Now, if we give all of Golarions 120,771,000 humanoids 1,183 cubic feet of space, Absalom Station would have to be 142,872,093,000 feet cubed to contain all those humanoids. If Absalom Station was shaped like a cube, its side lengths would be 5228 feet long or roughly half the size of a Borg Cube from Star Trek. Going back to our assumptions, that’d be the minimum size to contain and support Golarions’ population. For comparison The Death Star from Star Wars is a 120km sphere that housed roughly 2,350,000 people, and the Citadel Space Station from the video game franchise Mass Effect is a cylinder 44.7km long with a 12.8km diameter that houses 13.2 million humanoids. Both these structures are much bigger than our tiny Absalom Station, but with our math we now know the minimum size Absalom Station has to be, but we know it’ll be much bigger.

Hope you enjoyed a bit of RPG world theory-crafting! How do you think Absalom Station will look like? Tell me in the comments and I may steal your Absalom Station to use in my own home games!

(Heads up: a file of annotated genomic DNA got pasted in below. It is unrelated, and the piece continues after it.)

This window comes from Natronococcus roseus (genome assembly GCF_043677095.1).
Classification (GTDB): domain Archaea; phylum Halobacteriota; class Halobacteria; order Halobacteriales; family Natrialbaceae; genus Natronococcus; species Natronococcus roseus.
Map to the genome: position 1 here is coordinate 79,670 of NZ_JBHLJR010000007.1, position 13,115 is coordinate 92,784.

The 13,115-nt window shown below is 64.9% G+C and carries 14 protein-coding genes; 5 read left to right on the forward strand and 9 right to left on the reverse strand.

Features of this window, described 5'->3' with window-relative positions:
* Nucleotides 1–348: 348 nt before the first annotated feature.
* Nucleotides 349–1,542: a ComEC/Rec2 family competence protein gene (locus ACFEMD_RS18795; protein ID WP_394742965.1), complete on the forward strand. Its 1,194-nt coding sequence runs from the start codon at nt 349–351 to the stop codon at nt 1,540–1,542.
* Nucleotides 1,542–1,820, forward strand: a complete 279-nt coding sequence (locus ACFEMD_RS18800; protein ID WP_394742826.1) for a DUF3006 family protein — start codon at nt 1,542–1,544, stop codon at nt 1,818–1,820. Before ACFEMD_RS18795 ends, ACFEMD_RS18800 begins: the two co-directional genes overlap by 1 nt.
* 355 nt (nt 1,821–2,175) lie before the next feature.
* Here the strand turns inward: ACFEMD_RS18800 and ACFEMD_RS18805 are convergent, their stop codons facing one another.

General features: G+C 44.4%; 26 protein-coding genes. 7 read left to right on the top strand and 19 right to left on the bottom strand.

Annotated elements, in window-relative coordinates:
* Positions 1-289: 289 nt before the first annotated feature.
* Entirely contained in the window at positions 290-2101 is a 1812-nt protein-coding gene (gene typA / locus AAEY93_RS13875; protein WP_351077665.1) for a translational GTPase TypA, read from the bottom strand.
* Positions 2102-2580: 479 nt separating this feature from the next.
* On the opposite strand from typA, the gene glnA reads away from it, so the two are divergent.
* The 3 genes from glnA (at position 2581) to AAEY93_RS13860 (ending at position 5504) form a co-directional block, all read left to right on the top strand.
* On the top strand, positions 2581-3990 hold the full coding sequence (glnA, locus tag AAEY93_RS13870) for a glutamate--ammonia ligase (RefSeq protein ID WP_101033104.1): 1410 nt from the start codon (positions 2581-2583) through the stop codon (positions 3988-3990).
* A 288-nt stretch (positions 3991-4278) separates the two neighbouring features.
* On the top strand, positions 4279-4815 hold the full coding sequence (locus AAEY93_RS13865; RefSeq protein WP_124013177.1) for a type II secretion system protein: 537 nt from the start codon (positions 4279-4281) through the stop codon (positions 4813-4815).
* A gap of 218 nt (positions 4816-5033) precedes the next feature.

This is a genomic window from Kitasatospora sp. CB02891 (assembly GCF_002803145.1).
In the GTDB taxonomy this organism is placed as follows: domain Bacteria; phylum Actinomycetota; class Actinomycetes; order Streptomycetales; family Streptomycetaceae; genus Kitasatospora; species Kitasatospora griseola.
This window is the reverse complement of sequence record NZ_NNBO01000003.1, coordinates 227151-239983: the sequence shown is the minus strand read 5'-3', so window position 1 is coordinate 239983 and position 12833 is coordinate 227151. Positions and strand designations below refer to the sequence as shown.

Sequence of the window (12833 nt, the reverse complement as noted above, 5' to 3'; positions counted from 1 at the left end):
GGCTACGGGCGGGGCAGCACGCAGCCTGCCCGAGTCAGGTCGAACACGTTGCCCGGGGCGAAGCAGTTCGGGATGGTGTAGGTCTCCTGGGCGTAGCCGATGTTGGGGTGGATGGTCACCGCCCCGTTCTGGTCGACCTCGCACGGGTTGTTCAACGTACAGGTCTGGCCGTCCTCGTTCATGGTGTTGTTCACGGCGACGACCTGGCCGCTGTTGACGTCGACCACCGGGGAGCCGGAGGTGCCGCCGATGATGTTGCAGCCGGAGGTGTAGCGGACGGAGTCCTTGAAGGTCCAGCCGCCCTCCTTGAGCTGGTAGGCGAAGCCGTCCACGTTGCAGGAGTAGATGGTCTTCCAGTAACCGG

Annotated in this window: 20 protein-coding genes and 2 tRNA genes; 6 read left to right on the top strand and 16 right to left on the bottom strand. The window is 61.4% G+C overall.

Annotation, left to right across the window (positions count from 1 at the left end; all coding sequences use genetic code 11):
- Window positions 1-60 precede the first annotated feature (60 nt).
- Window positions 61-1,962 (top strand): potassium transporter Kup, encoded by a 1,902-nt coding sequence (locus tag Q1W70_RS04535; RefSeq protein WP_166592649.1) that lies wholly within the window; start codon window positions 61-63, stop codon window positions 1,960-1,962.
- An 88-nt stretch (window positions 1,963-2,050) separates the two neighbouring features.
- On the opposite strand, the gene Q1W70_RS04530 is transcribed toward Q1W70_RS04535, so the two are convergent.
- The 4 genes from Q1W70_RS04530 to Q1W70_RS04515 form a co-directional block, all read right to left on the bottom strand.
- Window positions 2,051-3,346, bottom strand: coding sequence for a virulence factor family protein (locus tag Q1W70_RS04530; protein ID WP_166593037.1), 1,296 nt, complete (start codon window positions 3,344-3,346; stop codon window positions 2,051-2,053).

James Ballod

James blossomed into geekdom like a piranha plant in the crack of a sidewalk. Watered by the muscle-brained lore of Warhammer 40,000 and nurtured in the rough bosom of World of Warcraft, tabletop RPGs came late in life to James. The rich lore and real-world influences in games like Pathfinder inspire James to explore them from every angle. When not being an annoying anime-fanboy he can be found discussing the history of various cuisines and over-analyzing real world influences in works of fiction.